Cross-Sectional Association between Perceived Discrimination and Hypertension in African-American Men and Women The Pitt County Study
ABSTRACT Few studies have examined the impact of the frequency of discrimination on hypertension risk. The authors assessed the cross-sectional associations between frequency of perceived racial and nonracial discrimination and hypertension among 1,110 middle-aged African-American men (n = 393) and women (n = 717) participating in the 2001 follow-up of the Pitt County Study (Pitt County, North Carolina). Odds ratios were estimated using gender-specific unconditional weighted logistic regression with adjustment for relevant confounders and the frequency of discrimination. More than half of the men (57%) and women (55%) were hypertensive. The prevalences of perceived racial discrimination, nonracial discrimination, and no discrimination were 57%, 29%, and 13%, respectively, in men and 42%, 43%, and 15%, respectively, in women. Women recounting frequent nonracial discrimination versus those reporting no exposure to discrimination had the highest odds of hypertension (adjusted odds ratio = 2.34, 95% confidence interval: 1.09, 5.02). A nonsignificant inverse odds ratio was evident in men who perceived frequent exposure to racial or nonracial discrimination in comparison with no exposure. A similar association was observed for women reporting perceived racial discrimination. These results indicate that the type and frequency of discrimination perceived by African-American men and women may differentially affect their risk of hypertension.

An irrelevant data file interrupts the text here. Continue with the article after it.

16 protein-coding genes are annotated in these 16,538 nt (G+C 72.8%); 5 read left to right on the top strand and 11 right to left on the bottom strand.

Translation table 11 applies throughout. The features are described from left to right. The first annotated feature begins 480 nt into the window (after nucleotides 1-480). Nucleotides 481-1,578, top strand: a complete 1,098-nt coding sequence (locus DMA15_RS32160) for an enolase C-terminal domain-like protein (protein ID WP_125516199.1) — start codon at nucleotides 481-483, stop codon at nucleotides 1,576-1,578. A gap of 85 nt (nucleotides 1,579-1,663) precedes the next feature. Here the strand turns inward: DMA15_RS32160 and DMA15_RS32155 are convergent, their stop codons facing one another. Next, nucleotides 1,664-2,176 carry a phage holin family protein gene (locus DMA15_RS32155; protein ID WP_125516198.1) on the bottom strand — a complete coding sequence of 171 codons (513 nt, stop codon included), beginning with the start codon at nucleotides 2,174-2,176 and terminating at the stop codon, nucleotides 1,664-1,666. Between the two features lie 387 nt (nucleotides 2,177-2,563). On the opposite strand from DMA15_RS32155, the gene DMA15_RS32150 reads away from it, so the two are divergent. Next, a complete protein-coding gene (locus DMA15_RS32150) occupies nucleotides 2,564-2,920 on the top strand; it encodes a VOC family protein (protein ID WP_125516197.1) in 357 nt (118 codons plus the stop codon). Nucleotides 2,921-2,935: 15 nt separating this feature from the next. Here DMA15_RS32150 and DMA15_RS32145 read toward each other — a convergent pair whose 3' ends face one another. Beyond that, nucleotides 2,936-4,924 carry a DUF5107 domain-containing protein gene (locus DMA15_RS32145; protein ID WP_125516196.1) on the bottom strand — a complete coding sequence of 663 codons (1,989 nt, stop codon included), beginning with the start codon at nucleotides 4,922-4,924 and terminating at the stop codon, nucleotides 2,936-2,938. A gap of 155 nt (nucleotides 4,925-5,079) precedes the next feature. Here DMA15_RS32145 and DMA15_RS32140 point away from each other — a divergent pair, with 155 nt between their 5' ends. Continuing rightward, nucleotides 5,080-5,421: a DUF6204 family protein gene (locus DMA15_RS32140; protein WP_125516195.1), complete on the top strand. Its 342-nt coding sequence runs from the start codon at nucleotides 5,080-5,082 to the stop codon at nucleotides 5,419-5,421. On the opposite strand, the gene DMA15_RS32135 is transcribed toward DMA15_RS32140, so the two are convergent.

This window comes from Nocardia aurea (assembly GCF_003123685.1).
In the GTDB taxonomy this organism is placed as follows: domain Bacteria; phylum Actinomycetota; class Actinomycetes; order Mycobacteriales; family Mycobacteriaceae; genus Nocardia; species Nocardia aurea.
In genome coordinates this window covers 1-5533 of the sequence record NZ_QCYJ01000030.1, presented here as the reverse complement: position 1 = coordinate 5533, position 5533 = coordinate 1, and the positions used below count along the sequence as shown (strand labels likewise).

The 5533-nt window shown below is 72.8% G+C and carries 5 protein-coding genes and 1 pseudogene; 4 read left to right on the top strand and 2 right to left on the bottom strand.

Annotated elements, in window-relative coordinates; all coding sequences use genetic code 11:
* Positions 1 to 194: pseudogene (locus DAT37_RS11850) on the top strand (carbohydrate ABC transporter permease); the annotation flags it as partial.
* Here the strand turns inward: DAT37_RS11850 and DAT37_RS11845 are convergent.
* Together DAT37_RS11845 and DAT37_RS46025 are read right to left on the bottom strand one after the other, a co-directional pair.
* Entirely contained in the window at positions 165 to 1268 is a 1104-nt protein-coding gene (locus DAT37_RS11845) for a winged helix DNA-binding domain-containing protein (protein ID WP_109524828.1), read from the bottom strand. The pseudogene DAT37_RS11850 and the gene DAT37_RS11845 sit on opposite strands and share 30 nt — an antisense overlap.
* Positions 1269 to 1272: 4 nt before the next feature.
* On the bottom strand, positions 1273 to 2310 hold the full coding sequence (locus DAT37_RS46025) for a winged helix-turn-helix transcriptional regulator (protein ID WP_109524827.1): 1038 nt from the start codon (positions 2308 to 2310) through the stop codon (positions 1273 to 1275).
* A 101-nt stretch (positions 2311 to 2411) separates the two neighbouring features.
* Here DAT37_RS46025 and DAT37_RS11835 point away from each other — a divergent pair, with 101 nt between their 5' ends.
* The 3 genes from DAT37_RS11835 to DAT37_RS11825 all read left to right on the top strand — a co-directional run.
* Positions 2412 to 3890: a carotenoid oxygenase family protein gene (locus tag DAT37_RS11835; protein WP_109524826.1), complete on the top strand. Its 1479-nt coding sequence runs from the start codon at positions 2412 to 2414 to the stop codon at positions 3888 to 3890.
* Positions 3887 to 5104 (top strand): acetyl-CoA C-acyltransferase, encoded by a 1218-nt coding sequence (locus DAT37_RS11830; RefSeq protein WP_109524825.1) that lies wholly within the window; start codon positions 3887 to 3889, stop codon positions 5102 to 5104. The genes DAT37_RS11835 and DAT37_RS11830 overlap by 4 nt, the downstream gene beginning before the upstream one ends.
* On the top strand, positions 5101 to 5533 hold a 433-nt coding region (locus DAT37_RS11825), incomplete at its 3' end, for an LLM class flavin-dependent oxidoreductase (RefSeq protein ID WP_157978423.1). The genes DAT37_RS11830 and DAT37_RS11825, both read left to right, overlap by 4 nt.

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ABSTRACT: Studies examining associations between racial discrimination and cardiovascular health outcomes have been inconsistent, with some studies finding the highest risk of hypertension among African Americans who report no discrimination. A potential explanation of the latter is that hypertension and other cardiovascular problems are fostered by internalization and denial of racial discrimination. To explore this hypothesis, the current study examines the role of internalized negative racial group attitudes in linking experiences of racial discrimination and history of cardiovascular disease among African American men. We predicted a significant interaction between reported discrimination and internalized negative racial group attitudes in predicting cardiovascular disease. Weighted logistic regression analyses were conducted among 1216 African American men from the National Survey of American Life (NSAL; 2001-2003). We found no main effect of racial discrimination in predicting history of cardiovascular disease. However, agreeing with negative beliefs about Blacks was positively associated with cardiovascular disease history, and also moderated the effect of racial discrimination. Reporting racial discrimination was associated with higher risk of cardiovascular disease among African American men who disagreed with negative beliefs about Blacks. However, among African American men who endorsed negative beliefs about Blacks, the risk of cardiovascular disease was greatest among those reporting no discrimination. Findings suggest that racial discrimination and the internalization of negative racial group attitudes are both risk factors for cardiovascular disease among African American men. Furthermore, the combination of internalizing negative beliefs about Blacks and the absence of reported racial discrimination appear to be associated with particularly poor cardiovascular health. Steps to address racial discrimination as well as programs aimed at developing a positive racial group identity may help to improve cardiovascular health among African American men.Social Science [?] Medicine 09/2010; 71(6):1182-8. DOI:10.1016/j.socscimed.2010.05.045 · 2.56 Impact Factor